It was one of those dreams that's strange to wake up from because it seems so real.

It started out in a giant white building that was simple but elegant, and I was inside. I was walking up a long flight of stairs to a higher floor where I met Regina, our case worker with our international adoption agency. Regina and I then continued on together, talking as we walked. It seemed as though we were preparing for a meeting of some sort; the feel of the event was serious, but full of an excited anticipation.

We came to a large room that was set up like a lecture hall. I went in and sat down with a hundred others, and listened to someone who spoke about what to expect next. It was very vague, and the focus of that part of my dream wasn't so much the content of the meeting as it was an introduction to the rest of what happened. When the meeting ended, people got up and went on their way to various parts of the building. Regina and I walked toward the South Korea room.

As we meandered through the other people toward our destination, we passed various other rooms that belonged to different countries, and housed children ranging in age from infants to teenagers. I remember one little girl in a room we passed, who was clearly in control of her little world. She was about 6, had bobbed brown hair and brown eyes, and was feared by all of her peers. I don't know which room she was in but as we passed by, my heart went out to her and I wished she could feel love.

After passing the China room, which was completely full of small babies and their caretakers, we arrived at the Korea room. I looked at Regina, who nodded, and then opened the door and walked in. Inside were three children, quietly playing. My eyes went immediately to a little boy who was about 4 years old. He was with his father, a sweet old man with graying black hair and a tiny frame. The little boy looked up at me with beautiful brown Asian eyes, and he smiled.

I went to the boy and his father, and sat on the floor to watch them play. There was no talking, but somehow we were all connected. There was an intense love between the boy and the man, and they drew me into it. We spent many hours together, which may have been days or months - I don't know. And then, the man looked at me and told me something with his eyes. I knew then that he was dying, and so did the boy. He didn't have much time left to spend with his son, but he wasn't worried or anxious. He had been preparing for this day, and that was why I was there.

There was a ceremony to celebrate the life of the old man. He was dearly loved and respected by all who knew him, and I felt privileged to have been a part of his last days.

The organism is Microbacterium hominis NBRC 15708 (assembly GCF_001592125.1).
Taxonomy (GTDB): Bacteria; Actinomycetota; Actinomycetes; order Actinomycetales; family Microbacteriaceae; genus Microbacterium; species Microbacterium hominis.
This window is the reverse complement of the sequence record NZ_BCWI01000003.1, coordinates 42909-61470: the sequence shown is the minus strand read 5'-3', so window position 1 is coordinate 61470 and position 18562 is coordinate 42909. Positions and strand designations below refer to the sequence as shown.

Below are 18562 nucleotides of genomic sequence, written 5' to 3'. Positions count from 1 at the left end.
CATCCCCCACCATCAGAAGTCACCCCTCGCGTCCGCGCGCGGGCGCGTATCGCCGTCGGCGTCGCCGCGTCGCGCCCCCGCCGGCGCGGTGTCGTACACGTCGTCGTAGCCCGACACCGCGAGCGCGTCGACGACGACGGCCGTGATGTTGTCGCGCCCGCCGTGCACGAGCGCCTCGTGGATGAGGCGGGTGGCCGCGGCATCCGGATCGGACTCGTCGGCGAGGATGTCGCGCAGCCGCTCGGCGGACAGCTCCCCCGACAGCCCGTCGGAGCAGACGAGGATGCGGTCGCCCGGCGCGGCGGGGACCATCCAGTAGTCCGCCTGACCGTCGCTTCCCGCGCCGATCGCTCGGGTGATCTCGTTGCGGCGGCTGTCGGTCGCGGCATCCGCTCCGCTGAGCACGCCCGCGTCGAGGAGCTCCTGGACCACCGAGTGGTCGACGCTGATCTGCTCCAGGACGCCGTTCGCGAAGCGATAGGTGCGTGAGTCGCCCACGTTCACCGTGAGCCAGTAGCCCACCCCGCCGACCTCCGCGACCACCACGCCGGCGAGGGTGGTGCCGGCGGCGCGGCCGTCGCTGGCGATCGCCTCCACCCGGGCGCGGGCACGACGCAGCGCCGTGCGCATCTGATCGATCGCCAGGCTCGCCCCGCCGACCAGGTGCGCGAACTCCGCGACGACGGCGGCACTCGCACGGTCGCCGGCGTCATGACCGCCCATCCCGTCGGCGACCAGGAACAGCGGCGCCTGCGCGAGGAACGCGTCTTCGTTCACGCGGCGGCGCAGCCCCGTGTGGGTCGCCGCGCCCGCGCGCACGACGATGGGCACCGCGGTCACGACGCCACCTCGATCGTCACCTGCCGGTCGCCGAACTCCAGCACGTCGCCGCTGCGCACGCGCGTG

The little boy held the wisdom of the old man in his eyes now, along with a deep sadness. But he was content and he was happy in spite of the tragedy of his story. He looked up at me again with a smile that held a thousand sorrows, and he took my hand. And together we walked out of the giant white building, hand in hand.

The old man spoke then, for the first time in my dream, as if he were speaking directly to my heart from heaven. He thanked me for the gift I was giving this little boy, and in my heart I thanked him for the gift he had given me.
In the adoption world, delays are expected - especially when you're adopting internationally. When we chose the Korea program, I was impressed with the way everything was laid out. The timeline looked so nice and neatly packaged. We would start out as number 12 on the list of families waiting for boys, and steadily move up the list until we were at the top, probably within about 8-10 months. Then, we would receive our referral and wait to travel to pick up Leonard child #4.

And we were expecting delays.

What we weren't expecting was to be at #7 now, and to hear from our agency that we could expect our referral in as little as two months!

Now, I'm all about getting our referral as soon as possible (although I know once we have a face and a name, it will be very difficult to have to wait to go pick up our little goober). The problem is my faith. See, it's a little...lacking. At best.

Two months doesn't leave me much time to be the hero and figure our how we can "miraculously" scrounge up $17,000. It's not like I'll find that under our couch cushions! It doesn't leave room for the fundraisers we'd planned because those take 8-10 weeks just for approval, and we're still waiting on the last bit of paperwork to come in the mail for our application! It doesn't leave room for much of anything, because things take time in the world of fundraising, and our adoption timeline was supposed to line up nicely with that.

But as I shake my fist at the God who called us to visit orphans in their distress, I remember what it means that He is God. This wasn't my idea; it was His first. So my fist has to drop to my lap as I hang my head and open my hands to Him.

Do you ever see a verse written somewhere and know that God was sending that straight to your heart? I got one of those yesterday. Actually, I got the same one twice, from two different sources:

"Peace I leave with you; my peace I give to you. Not as the world gives do I give to you. Let not your hearts be troubled, neither let them be afraid." - John 14:27

So we'll wait on God to act, because to Him, it doesn't matter if we have two years or two days. Two months? Makes no difference. God knows we need help to do this. He knows we can't carry this burden on our own shoulders in this short amount of time. He knows that I tend to get stressed about money - because I don't trust Him the way that I should. He knows our weakest points, and uses them for His glory.

So I'm praying like crazy that our Father will look on us with favor and that He will equip us to go, right on time. And He has given me His peace.